Author Rick Peterson
The Road to Bataan
The Bataan Death March
The San Fernando Train Ride
Clark Field Concentration Camp
The Hell Ships
The Nomachi Express
Surrender, Liberation, and Repatriation
University of Minnesota
Alf R. Larson
Recorded Oral History
State of the State Address Tribute
KSTP TV Newscasts
Duluth TV Newscasts
KTIS Radio Interview
Rick P./Paulette K.
Alf's Christian Faith
Alf's Letter to God
Alf R. Larson
Alf R. Larson
Erik Paulsen's Tribute
Alf Larson Day -
City of Crystal
Bataan Death March Route Map
Philippine Department of Tourism
March of Time
("Article of Interest" for 4-6 Grade Basic Skills Reading Test Prep)
You went to Camp Nomachi by train?
Yes. I arrived in September 1944 and stayed there until the end of the war. The camp had been prepared for us. It was all set up and waiting. I think the Japanese had previously used it for their troops. There were two large barracks with toilet facilities, running water, and a mess hall. The barracks offered us two tiers of bunks with tatamis, big straw mattresses that were harder than a brick! Each prisoner was issued two blankets and a "neck-breaking," hard pillow.
Did it have a fence around it and look like a prison camp?
There were several strands of barbed wire fence about ten feet high.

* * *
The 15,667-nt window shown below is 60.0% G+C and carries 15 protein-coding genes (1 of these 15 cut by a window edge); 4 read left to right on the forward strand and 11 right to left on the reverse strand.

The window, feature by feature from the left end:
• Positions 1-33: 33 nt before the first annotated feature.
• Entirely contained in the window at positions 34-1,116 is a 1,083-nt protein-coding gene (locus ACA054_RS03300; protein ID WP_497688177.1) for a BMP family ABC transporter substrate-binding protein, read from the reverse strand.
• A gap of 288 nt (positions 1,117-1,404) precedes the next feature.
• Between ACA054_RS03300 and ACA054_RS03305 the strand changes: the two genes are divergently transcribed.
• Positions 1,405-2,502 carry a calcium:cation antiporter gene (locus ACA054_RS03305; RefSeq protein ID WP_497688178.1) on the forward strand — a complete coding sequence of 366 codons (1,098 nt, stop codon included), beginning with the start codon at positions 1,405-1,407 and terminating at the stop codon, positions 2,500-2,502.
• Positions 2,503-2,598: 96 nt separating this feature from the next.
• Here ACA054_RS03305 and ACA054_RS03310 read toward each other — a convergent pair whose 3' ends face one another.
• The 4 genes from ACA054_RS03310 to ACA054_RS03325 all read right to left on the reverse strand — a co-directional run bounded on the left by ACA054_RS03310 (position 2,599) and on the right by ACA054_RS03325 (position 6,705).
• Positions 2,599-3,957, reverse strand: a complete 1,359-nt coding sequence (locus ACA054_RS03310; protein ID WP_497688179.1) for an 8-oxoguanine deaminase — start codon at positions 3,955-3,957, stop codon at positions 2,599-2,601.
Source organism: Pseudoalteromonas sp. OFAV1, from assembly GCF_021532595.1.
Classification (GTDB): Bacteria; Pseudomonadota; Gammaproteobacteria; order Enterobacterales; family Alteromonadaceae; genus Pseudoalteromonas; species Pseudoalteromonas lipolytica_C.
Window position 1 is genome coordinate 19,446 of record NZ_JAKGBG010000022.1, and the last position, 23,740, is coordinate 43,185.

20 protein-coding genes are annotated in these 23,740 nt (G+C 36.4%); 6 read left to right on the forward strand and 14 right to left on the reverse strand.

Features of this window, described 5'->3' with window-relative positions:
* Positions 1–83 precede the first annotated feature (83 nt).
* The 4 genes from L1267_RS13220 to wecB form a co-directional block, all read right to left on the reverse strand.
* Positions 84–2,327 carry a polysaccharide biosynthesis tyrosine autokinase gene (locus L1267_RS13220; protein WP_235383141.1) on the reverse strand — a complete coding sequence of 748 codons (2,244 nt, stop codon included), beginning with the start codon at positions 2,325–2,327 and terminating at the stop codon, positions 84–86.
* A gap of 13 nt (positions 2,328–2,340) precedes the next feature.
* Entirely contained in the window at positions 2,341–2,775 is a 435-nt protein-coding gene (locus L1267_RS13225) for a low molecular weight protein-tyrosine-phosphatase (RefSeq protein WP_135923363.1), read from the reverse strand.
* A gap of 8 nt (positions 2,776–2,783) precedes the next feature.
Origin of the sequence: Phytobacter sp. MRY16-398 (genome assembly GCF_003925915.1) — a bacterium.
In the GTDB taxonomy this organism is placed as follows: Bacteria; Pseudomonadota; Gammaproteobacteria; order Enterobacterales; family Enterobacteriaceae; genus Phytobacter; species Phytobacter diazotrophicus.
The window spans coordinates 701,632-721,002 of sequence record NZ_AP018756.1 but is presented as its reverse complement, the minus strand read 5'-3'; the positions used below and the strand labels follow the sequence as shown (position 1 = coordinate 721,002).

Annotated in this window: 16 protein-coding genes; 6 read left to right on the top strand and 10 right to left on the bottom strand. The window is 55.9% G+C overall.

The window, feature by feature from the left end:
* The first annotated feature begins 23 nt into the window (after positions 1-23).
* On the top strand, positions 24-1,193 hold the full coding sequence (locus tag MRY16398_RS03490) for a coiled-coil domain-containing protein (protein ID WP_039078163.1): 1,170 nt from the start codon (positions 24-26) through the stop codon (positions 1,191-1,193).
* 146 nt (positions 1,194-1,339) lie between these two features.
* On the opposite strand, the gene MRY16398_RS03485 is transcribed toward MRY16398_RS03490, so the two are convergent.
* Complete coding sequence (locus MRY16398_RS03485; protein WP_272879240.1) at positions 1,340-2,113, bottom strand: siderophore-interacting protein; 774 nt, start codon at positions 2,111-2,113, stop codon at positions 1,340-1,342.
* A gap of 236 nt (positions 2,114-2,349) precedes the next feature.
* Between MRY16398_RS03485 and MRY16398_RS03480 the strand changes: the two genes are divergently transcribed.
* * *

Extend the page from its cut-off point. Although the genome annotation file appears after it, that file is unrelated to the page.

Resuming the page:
Did you have time to get acclimated to your new surroundings?
Everyone went to work the next day. You acclimated to the camp as you went along.
Was the compound lit up at night?
The perimeter had lights. There weren't any searchlights scouring the camp.
How did the Japanese transmit orders?
They had an interpreter. The officer in charge of the camp would tell the interpreter what he wanted. The interpreter, in turn, would tell our officers. The officers would disperse us accordingly. Japanese military and civilian guards were there all the time. They came, did their shifts, and left.
Do you want to see a picture of the Nomachi POW camp?
The Japanese commander in the photo with our American camp commander, Lieutenant Sense is "The One-Armed Bandit." He arranged for this picture after the Japanese surrender and sent the negative to Lieutenant Sense. The Japanese camp commander is in the second row and Lieutenant Sense is here. I weighed less than 100 pounds in this picture, as did everyone else!
What happened to that Japanese camp commander after the war?
Nothing. He wasn't a bad guy. He had lost an arm fighting in China, which is why we called him "The One-Arm Bandit." As long as you did your work, he left you alone. Each week, in the wintertime, we were issued a couple pieces of wood for heat.
We had one pot-bellied stove right in the middle of the barracks, which was supposed to heat the whole place. It never did. When he got drunk, he would come in our barracks and tell us to "fire the stove up, get it hot!" "I'll get you more wood tomorrow," he would say. We fired it up but never got any additional wood. He promised, but I don't think he had the wood to give us.
Why would he come in there?
I had no idea why he came in! He had Saki in his head and would come in "roaring drunk." He didn't beat anybody. He never beat or physically abused anybody that I saw.